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Open Access Research article

Chloroplast DNA sequence of the green alga Oedogonium cardiacum (Chlorophyceae): Unique genome architecture, derived characters shared with the Chaetophorales and novel genes acquired through horizontal transfer

Jean-Simon Brouard, Christian Otis, Claude Lemieux and Monique Turmel*

Author Affiliations

Département de biochimie et de microbiologie, Université Laval, Québec, QC G1V 0A6, Canada

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BMC Genomics 2008, 9:290  doi:10.1186/1471-2164-9-290

Published: 16 June 2008

Abstract

Background

To gain insight into the branching order of the five main lineages currently recognized in the green algal class Chlorophyceae and to expand our understanding of chloroplast genome evolution, we have undertaken the sequencing of chloroplast DNA (cpDNA) from representative taxa. The complete cpDNA sequences previously reported for Chlamydomonas (Chlamydomonadales), Scenedesmus (Sphaeropleales), and Stigeoclonium (Chaetophorales) revealed tremendous variability in their architecture, the retention of only few ancestral gene clusters, and derived clusters shared by Chlamydomonas and Scenedesmus. Unexpectedly, our recent phylogenies inferred from these cpDNAs and the partial sequences of three other chlorophycean cpDNAs disclosed two major clades, one uniting the Chlamydomonadales and Sphaeropleales (CS clade) and the other uniting the Oedogoniales, Chaetophorales and Chaetopeltidales (OCC clade). Although molecular signatures provided strong support for this dichotomy and for the branching of the Oedogoniales as the earliest-diverging lineage of the OCC clade, more data are required to validate these phylogenies. We describe here the complete cpDNA sequence of Oedogonium cardiacum (Oedogoniales).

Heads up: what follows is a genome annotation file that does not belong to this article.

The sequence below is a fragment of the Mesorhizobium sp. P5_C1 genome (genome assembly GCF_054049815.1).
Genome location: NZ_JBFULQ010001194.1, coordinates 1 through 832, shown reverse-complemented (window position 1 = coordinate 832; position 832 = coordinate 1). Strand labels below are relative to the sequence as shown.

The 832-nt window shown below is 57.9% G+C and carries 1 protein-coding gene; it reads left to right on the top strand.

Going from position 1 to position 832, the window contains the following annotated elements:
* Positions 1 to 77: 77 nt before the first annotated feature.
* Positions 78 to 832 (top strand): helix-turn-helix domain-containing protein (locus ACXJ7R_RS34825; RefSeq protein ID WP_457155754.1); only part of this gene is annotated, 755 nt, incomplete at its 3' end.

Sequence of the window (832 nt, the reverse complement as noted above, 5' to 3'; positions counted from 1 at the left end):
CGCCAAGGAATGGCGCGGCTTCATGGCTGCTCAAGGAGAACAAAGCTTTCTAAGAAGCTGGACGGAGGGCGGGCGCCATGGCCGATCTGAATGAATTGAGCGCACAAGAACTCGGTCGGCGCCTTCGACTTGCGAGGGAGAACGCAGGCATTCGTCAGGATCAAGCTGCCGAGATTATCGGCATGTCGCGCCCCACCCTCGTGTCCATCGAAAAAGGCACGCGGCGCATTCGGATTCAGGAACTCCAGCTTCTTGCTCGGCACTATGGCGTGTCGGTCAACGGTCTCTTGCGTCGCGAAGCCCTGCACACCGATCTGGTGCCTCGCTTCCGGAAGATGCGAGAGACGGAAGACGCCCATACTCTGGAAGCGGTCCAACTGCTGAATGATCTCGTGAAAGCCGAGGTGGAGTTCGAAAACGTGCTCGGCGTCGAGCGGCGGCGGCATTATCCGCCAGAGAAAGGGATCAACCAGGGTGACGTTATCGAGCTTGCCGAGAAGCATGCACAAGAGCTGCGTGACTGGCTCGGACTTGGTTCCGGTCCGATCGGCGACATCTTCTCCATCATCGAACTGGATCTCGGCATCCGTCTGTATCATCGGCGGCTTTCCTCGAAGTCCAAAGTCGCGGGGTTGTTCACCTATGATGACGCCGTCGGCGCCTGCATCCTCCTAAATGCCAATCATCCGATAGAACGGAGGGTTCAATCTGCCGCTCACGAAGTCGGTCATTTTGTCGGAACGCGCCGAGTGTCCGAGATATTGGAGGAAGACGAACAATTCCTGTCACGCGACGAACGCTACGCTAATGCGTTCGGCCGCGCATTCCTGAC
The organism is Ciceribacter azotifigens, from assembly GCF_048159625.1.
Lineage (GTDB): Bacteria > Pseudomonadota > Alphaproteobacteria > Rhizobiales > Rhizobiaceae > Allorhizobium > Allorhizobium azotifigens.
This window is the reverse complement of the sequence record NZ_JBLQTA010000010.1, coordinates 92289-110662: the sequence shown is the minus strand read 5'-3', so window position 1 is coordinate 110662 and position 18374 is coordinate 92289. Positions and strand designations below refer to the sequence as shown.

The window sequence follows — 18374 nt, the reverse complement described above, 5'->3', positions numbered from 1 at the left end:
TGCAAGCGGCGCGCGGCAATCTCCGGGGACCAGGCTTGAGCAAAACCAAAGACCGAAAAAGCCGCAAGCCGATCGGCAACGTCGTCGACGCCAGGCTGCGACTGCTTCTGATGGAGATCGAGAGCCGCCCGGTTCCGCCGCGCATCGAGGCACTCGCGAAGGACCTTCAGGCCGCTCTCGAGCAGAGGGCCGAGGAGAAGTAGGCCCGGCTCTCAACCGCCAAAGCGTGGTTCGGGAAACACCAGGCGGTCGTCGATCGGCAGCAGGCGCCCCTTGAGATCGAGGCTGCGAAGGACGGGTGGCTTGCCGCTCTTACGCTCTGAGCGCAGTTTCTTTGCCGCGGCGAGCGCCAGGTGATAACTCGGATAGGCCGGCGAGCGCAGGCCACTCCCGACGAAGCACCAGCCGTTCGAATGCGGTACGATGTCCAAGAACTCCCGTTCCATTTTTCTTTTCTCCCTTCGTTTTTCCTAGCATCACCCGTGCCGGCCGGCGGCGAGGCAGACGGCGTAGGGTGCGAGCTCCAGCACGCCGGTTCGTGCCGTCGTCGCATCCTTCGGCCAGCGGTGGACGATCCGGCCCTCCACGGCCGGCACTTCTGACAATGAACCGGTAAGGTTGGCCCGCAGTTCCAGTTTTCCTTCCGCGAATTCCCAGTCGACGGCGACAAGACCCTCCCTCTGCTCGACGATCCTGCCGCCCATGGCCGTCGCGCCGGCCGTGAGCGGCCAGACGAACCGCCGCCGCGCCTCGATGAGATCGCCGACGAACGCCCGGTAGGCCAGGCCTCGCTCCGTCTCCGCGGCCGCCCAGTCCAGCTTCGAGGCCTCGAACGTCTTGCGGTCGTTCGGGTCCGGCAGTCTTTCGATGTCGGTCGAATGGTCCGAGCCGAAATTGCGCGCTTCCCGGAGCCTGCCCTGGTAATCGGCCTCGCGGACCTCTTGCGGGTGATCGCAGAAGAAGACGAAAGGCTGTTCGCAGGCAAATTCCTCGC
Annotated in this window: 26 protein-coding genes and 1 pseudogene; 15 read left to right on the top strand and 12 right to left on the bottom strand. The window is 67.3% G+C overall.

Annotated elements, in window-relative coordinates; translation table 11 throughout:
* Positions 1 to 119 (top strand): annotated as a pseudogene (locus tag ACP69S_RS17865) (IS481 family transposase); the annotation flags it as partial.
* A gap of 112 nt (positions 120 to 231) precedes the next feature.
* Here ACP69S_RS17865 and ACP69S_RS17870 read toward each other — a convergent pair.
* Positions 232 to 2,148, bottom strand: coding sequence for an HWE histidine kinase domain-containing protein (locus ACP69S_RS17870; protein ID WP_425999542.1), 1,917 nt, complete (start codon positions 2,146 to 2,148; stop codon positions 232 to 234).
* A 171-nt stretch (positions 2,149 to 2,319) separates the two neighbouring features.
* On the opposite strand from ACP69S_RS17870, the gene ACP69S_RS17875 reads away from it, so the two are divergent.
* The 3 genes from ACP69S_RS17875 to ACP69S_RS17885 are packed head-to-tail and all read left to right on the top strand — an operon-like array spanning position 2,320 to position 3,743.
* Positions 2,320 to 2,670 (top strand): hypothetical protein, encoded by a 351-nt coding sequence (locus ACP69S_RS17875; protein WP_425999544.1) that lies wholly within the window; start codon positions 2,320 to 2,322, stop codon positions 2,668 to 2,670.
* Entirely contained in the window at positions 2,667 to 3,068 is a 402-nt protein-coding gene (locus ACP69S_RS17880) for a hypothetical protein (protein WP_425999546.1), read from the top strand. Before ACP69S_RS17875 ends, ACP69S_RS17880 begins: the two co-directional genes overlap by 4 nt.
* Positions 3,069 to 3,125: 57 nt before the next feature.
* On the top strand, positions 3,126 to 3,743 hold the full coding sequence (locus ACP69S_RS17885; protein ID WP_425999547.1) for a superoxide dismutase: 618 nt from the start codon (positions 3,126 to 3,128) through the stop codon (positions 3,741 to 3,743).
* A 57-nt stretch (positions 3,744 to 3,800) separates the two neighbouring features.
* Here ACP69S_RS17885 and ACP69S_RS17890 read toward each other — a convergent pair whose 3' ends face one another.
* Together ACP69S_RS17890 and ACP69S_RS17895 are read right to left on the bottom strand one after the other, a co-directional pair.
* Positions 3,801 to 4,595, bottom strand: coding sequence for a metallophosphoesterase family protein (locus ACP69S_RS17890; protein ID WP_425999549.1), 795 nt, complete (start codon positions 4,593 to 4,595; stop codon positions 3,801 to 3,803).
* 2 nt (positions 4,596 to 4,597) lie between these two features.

Results

Like its three chlorophycean homologues, the 196,547-bp Oedogonium chloroplast genome displays a distinctive architecture. This genome is one of the most compact among photosynthetic chlorophytes. It has an atypical quadripartite structure, is intron-rich (17 group I and 4 group II introns), and displays 99 different conserved genes and four long open reading frames (ORFs), three of which are clustered in the spacious inverted repeat of 35,493 bp. Intriguingly, two of these ORFs (int and dpoB) revealed high similarities to genes not usually found in cpDNA. At the gene content and gene order levels, the Oedogonium genome most closely resembles its Stigeoclonium counterpart. Characters shared by these chlorophyceans but missing in members of the CS clade include the retention of psaM, rpl32 and trnL(caa), the loss of petA, the disruption of three ancestral clusters and the presence of five derived gene clusters.

Conclusion

The Oedogonium chloroplast genome disclosed additional characters that bolster the evidence for a close alliance between the Oedogoniales and Chaetophorales. Our unprecedented finding of int and dpoB in this cpDNA provides a clear example that novel genes were acquired by the chloroplast genome through horizontal transfers, possibly from a mitochondrial genome donor.